With the same daring nature one must possess to become the country’s best high school lacrosse player while growing up in Utah, Cole “Bubba” Fairman charged toward the sideline after scoring in the Under Armour All-America Boys Lacrosse Game.
His friend, Elliott, stood in Fairman’s path with his back turned.
The two had decided over ice cream that July 1 afternoon that Fairman’s second score would be code for an RKO, a legendary wrestling move named after WWE star Randy Keith Orton. They rehearsed it, though not at full speed, in the locker room.
So, with flashes of the toughness, intensity and spirit that propelled Fairman to become Inside Lacrosse’s No. 1 overall recruit, the gem of Maryland’s 2017 class, he wrapped his arms around Elliott’s neck and tackled him.
As they hit the ground, another friend lay down as a mock referee and declared Fairman the victor.
Fairman’s dad, Jay, watching from Utah, had one thought: “That’s Bubba.”
Fairman and his older brothers, Elias and Luke, loved baseball as kids. Their single dad, who grew up playing lacrosse in Massachusetts, had another idea. When Fairman was in fourth grade, the four had a talk.
“I said I’d never make you play a sport,” Jay told them. “Guess what? I lied. You’re going to stop baseball for one year.”
After his first lacrosse game, Fairman made his own declaration.
“We’ve got to have a yard sale,” he said. “Sell all our baseball equipment and get some new lacrosse stuff.”
Because their area’s league for the East Coast-centric sport didn’t think it had interest from enough kids to field a full team in Fairman’s age group, Jay used his little league football connections to generate participation. He called and visited families, persuading enough boys to try the sport and fill two squads.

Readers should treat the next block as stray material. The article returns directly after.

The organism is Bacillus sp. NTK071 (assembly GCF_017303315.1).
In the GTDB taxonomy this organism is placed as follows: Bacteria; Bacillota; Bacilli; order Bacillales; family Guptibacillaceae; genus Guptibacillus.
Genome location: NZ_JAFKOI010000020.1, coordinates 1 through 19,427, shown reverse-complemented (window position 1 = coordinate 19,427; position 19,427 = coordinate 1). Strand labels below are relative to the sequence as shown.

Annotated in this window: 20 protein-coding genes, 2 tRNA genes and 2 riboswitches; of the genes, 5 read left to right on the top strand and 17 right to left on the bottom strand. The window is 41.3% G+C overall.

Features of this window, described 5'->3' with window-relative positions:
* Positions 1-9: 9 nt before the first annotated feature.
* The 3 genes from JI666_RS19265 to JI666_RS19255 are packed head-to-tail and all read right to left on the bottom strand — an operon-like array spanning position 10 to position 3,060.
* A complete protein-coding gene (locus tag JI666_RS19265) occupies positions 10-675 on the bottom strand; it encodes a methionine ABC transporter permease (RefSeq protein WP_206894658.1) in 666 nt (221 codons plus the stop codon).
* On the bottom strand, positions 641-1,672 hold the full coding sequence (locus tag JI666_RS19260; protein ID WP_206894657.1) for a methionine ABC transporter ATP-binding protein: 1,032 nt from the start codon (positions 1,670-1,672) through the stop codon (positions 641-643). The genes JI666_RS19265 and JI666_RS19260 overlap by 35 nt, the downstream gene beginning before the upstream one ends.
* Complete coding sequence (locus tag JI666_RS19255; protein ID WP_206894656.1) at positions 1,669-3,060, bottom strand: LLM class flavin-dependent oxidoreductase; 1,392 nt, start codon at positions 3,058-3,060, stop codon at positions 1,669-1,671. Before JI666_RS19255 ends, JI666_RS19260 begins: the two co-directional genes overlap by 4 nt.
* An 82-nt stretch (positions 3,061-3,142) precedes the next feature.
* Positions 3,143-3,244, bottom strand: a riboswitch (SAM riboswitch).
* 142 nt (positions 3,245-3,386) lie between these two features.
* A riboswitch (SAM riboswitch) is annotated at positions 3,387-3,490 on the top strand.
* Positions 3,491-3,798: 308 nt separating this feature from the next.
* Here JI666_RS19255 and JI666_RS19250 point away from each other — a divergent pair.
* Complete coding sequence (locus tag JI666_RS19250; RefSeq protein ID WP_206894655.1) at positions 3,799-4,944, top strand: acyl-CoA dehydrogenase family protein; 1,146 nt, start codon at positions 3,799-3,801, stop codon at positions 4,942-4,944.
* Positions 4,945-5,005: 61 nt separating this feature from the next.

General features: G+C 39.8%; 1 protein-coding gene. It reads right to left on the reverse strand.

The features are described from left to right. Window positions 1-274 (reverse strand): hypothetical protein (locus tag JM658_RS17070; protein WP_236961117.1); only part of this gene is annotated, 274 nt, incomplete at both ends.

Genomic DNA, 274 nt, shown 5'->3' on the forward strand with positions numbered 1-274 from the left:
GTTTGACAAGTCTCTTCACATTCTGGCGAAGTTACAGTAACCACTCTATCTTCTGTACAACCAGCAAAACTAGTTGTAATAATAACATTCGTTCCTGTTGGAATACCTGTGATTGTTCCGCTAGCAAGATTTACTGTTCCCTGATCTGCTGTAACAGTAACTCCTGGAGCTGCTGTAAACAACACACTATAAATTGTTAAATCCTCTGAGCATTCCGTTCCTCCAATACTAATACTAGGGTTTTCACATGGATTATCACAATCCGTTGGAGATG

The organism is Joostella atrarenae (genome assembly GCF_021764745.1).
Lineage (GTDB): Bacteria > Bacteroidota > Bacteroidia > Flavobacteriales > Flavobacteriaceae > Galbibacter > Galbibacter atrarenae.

In the championship that year, Jay thought his efforts paid off when Fairman ran down the field and tied the game late with a behind-the-back shot.
Afterward, Fairman explained he wasn’t “hot-dogging.” The goalie had stuffed him a few times, so he wanted to try a trick.
“Right then, I knew,” Jay said. “This kid’s pretty smart.”
The work, Jay soon realized, had just begun to mold his son, the one who garnered his nickname after weighing 13 pounds at birth with cheeks rolling over his chin, into a college prospect.
Fairman learned to be fearless when his dad put him on Luke’s team against players two years older.
He was scared of the “big kids” until, Fairman remembered, his dad took the three to the field behind their house one night and let Elias, four years older, and Luke play him tough “just so I wasn’t scared of anybody else.”
He developed tenacity when Jay staged a similar showdown inside his wood shop, a 5,000-square-foot space they cleared out when it snowed to continue practicing.
They ran a drill when Fairman was about 10, each brother dodging the others before shooting. Fairman tested Elias but instead fell to the concrete, cut his knee and cried.
“He got up,” Jay said, “and the little guy went back and went 100 percent.”